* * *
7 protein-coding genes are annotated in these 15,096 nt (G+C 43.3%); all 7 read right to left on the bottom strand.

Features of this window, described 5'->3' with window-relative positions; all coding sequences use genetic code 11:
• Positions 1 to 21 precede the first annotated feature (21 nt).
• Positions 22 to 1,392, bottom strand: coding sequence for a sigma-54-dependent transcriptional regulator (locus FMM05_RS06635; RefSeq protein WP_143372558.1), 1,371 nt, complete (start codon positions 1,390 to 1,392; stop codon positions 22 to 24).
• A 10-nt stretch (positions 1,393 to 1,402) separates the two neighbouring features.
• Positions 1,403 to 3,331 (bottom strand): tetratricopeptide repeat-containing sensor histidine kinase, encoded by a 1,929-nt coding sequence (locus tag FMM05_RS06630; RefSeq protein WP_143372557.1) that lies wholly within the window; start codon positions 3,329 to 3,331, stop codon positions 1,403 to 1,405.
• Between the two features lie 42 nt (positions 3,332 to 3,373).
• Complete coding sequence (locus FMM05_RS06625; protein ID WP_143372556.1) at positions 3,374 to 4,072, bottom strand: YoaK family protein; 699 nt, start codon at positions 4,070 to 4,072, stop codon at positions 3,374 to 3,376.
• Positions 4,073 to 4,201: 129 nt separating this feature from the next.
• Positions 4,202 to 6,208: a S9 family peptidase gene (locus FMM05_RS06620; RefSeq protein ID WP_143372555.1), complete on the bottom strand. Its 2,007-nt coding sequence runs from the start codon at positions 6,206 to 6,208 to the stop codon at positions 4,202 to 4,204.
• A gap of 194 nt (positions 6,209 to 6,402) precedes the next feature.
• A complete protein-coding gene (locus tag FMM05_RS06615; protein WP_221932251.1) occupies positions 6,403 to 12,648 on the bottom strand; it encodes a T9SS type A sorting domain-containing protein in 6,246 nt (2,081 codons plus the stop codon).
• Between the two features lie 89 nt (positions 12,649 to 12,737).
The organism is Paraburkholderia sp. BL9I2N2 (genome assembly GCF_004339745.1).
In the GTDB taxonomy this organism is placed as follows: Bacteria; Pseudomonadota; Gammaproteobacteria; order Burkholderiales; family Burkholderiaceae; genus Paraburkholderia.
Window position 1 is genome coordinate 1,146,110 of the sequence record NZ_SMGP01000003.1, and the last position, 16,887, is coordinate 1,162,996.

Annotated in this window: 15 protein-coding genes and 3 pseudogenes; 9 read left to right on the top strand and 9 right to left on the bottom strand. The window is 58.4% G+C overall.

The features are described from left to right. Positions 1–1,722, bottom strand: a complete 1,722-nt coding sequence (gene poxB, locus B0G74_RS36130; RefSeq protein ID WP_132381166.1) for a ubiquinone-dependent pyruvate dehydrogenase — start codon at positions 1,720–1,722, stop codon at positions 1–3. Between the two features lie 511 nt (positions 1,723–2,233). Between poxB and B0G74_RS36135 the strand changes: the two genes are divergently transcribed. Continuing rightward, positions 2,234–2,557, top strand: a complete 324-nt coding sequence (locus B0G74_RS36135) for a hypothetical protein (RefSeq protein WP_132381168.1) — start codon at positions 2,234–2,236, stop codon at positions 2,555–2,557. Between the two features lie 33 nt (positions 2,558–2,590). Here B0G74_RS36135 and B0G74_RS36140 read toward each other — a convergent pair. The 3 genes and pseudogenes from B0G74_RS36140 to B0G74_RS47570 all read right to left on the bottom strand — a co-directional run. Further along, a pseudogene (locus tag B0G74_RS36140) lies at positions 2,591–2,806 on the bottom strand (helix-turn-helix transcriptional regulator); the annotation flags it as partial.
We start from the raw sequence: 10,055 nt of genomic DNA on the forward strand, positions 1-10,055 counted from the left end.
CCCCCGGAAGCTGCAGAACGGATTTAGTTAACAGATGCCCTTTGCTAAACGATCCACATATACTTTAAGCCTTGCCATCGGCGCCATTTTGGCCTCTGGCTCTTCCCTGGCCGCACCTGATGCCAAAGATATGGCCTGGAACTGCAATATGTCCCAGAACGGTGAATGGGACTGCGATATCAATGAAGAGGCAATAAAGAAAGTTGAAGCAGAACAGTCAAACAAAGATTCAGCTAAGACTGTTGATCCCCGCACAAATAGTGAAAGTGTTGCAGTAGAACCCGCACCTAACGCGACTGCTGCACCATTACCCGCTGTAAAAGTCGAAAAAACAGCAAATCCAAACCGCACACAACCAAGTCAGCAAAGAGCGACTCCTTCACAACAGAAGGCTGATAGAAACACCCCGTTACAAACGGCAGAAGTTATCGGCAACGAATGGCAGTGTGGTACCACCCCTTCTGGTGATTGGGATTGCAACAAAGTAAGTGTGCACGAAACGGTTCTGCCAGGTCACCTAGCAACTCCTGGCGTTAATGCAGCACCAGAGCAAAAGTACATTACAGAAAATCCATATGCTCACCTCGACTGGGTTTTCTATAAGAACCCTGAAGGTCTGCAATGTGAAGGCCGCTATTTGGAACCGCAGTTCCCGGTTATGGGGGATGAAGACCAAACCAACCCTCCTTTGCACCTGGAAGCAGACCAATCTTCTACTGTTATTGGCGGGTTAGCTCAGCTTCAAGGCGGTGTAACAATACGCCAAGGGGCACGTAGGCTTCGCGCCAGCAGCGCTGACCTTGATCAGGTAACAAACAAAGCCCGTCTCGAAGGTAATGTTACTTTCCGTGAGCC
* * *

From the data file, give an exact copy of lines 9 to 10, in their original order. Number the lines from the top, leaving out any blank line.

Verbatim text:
• Positions 4,073 to 4,201: 129 nt separating this feature from the next.
• Positions 4,202 to 6,208: a S9 family peptidase gene (locus FMM05_RS06620; RefSeq protein ID WP_143372555.1), complete on the bottom strand. Its 2,007-nt coding sequence runs from the start codon at positions 6,206 to 6,208 to the stop codon at positions 4,202 to 4,204.